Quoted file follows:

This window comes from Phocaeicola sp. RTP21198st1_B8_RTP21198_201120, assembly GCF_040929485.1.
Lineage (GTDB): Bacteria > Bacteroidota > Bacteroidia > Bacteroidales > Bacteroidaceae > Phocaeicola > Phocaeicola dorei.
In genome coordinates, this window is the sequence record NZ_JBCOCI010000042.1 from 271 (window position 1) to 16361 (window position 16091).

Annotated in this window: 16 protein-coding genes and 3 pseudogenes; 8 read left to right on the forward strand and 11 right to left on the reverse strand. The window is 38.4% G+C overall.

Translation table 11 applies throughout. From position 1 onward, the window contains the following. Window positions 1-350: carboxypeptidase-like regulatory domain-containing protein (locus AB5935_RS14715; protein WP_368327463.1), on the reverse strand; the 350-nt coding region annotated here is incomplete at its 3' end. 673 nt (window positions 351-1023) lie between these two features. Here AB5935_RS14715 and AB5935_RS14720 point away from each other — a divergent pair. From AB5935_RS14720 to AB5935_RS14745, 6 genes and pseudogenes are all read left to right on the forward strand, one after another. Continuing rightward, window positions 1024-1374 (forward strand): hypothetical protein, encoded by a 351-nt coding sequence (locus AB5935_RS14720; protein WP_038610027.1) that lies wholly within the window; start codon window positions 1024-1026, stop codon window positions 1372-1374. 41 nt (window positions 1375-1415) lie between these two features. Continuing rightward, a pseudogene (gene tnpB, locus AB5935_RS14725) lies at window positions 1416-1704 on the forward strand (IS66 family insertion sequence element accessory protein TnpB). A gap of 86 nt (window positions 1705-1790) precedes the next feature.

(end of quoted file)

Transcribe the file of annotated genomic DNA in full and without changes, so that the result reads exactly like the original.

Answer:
This window comes from Phocaeicola sp. RTP21198st1_B8_RTP21198_201120, assembly GCF_040929485.1.
Lineage (GTDB): Bacteria > Bacteroidota > Bacteroidia > Bacteroidales > Bacteroidaceae > Phocaeicola > Phocaeicola dorei.
In genome coordinates, this window is the sequence record NZ_JBCOCI010000042.1 from 271 (window position 1) to 16361 (window position 16091).

Annotated in this window: 16 protein-coding genes and 3 pseudogenes; 8 read left to right on the forward strand and 11 right to left on the reverse strand. The window is 38.4% G+C overall.

Translation table 11 applies throughout. From position 1 onward, the window contains the following. Window positions 1-350: carboxypeptidase-like regulatory domain-containing protein (locus AB5935_RS14715; protein WP_368327463.1), on the reverse strand; the 350-nt coding region annotated here is incomplete at its 3' end. 673 nt (window positions 351-1023) lie between these two features. Here AB5935_RS14715 and AB5935_RS14720 point away from each other — a divergent pair. From AB5935_RS14720 to AB5935_RS14745, 6 genes and pseudogenes are all read left to right on the forward strand, one after another. Continuing rightward, window positions 1024-1374 (forward strand): hypothetical protein, encoded by a 351-nt coding sequence (locus AB5935_RS14720; protein WP_038610027.1) that lies wholly within the window; start codon window positions 1024-1026, stop codon window positions 1372-1374. 41 nt (window positions 1375-1415) lie between these two features. Continuing rightward, a pseudogene (gene tnpB, locus AB5935_RS14725) lies at window positions 1416-1704 on the forward strand (IS66 family insertion sequence element accessory protein TnpB). A gap of 86 nt (window positions 1705-1790) precedes the next feature.